Director: Andrew Niccol
Starring: Justin Timberlake, Amanda Seyfried, Cillian Murphy, Olivia Wilde, Alex Pettyfr, Vincent Kartheiser, Johnny Galecki
Running Time: 109 min.
★★★ (out of ★★★★)
In Time hooked me at the first scene. Justin Timberlake's character gets up, goes into the kitchen and greets Olivia Wilde with a "Good morning, Mom." We're not hearing things. He calls her "mom" about three or four times before wishing her a happy 50th birthday and loans her an hour of "time" before heading out to work. That's great screenwriting. Within a minute we're already immersed in this world, as well as surprised, intrigued and not at all confused. No set-up necessary. We're already there. For its first hour, Andrew Niccol's In Time is in the zone. Not The Twilight Zone (though comparisons could be made), but that zone where nothing is going wrong. It's brimming with ideas and atmosphere, visually stimulating and at least for a while seems to have something deep to say. When movies deserving of a wide audience like this flop and the critics dismiss it there's an excited film geek in me that dies a little bit. Or least it did until the second hour came. It's still effective, but far less so if only because action movie commercialism intrudes into a story that doesn't need it. Those ideas that were flawlessly implied become a bit too literalized, resulting in a high-octane mash-up of Logan's Run and Bonnie and Clyde and a messy final act. It's reach definitely exceeds its grasp. I wish all mainstream sci-fi movies could have that problem.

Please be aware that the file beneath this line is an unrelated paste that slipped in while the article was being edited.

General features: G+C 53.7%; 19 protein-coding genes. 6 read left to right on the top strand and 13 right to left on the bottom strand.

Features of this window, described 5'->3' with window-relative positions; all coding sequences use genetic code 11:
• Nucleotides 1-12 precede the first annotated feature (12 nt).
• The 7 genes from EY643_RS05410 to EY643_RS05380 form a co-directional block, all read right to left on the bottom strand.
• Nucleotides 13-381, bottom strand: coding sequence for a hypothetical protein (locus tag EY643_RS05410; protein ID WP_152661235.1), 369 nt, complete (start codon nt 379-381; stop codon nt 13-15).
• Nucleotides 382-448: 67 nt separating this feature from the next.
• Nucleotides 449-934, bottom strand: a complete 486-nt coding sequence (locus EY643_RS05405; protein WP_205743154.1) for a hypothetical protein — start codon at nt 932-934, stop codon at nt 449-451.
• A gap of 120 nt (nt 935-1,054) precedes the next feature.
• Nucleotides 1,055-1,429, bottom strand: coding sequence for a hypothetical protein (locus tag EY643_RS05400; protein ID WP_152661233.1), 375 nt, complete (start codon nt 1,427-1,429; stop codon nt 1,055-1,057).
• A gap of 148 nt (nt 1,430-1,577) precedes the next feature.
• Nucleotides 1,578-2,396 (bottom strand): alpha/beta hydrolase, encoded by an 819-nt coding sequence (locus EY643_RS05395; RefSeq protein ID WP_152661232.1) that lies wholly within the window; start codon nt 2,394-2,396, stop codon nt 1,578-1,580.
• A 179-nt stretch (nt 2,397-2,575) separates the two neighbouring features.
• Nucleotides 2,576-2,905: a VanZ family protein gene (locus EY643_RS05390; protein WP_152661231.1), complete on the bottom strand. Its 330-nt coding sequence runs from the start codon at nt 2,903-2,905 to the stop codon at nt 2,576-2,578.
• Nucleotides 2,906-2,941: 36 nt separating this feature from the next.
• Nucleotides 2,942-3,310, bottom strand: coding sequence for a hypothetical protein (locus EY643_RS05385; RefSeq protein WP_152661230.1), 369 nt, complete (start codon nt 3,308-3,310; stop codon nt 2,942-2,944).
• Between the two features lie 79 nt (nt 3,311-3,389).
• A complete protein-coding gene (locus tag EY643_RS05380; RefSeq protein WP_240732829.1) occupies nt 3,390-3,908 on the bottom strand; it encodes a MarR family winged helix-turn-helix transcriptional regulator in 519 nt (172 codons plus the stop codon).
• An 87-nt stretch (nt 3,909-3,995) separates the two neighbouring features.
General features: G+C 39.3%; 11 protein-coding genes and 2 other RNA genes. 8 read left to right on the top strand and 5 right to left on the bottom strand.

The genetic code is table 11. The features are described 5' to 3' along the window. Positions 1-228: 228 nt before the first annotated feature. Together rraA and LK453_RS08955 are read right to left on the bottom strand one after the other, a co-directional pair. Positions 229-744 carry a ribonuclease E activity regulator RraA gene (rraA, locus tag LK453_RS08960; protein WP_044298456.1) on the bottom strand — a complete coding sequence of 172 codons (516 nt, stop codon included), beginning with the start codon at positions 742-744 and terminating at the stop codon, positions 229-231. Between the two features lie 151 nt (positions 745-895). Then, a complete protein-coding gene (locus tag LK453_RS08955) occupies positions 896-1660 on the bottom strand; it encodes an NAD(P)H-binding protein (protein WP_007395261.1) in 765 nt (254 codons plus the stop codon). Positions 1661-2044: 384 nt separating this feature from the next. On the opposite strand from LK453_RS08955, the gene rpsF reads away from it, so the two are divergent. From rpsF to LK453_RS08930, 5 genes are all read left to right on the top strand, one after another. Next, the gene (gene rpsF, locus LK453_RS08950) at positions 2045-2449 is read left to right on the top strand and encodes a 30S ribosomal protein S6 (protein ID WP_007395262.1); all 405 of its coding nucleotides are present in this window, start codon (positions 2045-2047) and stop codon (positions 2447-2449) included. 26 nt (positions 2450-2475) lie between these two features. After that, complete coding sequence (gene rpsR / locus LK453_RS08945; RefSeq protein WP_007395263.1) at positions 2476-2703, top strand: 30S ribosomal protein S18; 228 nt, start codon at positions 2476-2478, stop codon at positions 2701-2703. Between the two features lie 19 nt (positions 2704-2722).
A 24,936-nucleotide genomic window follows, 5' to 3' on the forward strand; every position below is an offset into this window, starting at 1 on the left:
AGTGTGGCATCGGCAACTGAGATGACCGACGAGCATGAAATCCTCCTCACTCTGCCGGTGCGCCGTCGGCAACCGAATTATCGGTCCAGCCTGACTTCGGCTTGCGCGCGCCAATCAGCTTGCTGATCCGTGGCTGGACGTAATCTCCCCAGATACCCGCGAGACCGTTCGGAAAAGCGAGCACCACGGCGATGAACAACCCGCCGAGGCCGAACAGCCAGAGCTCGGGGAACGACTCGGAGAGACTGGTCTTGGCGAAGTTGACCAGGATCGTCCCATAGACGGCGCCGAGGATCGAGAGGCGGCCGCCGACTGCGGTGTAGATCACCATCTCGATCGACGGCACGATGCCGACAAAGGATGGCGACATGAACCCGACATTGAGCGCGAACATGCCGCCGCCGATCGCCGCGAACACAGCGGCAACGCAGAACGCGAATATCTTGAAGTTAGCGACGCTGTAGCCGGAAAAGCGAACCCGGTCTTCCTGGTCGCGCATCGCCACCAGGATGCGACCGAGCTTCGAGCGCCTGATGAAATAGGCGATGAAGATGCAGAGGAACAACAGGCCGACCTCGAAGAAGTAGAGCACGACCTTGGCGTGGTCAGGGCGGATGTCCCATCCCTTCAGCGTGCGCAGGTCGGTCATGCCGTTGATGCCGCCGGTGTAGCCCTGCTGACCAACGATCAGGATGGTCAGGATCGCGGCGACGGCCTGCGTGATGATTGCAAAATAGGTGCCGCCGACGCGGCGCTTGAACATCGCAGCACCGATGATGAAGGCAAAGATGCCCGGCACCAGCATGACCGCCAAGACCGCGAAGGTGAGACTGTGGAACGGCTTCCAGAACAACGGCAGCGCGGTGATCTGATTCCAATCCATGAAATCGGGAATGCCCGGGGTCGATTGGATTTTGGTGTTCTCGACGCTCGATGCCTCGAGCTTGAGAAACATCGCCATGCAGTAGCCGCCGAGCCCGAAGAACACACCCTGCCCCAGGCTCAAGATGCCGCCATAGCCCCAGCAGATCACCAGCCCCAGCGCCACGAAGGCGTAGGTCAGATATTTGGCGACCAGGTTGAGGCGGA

In a dystopian future where people stop aging at 25 and must accumulate more time (displayed by a green counter on their arms) in order to remain alive, ghetto factory worker Will Salas (Timberlake) is on the run after being gifted 100 years by the wealthy Henry Hamilton (Matt Bomer), whom he saved in an attempted time robbery bar assault. Suddenly blessed (cursed?) with all this time, Will discovers the playing field between the "haves" and the "have nots" is more uneven than he imagined, with costs rising unreasonably as time accumulates, making the wealthy richer as the poor continue seeing their precious few minutes run out. Now a suspected murderer and time thief, Will's trailed by determined "Timekeeper" Raymond Leon (Cillian Murphy) as he enters the posh "time zone" of New Greenwich, where he kidnaps Sylvia (Amanda Seyfried), the beautiful daughter of millionaire businessman Phillipe Weis (Vincent Kartheiser). Having taken a more willing hostage than expected, Will must evade the Timekeeper as well as the mob of Minutemen led by elderly British crime boss Fortis (Alex Pettyfr), both of whom are after his time for very different reasons.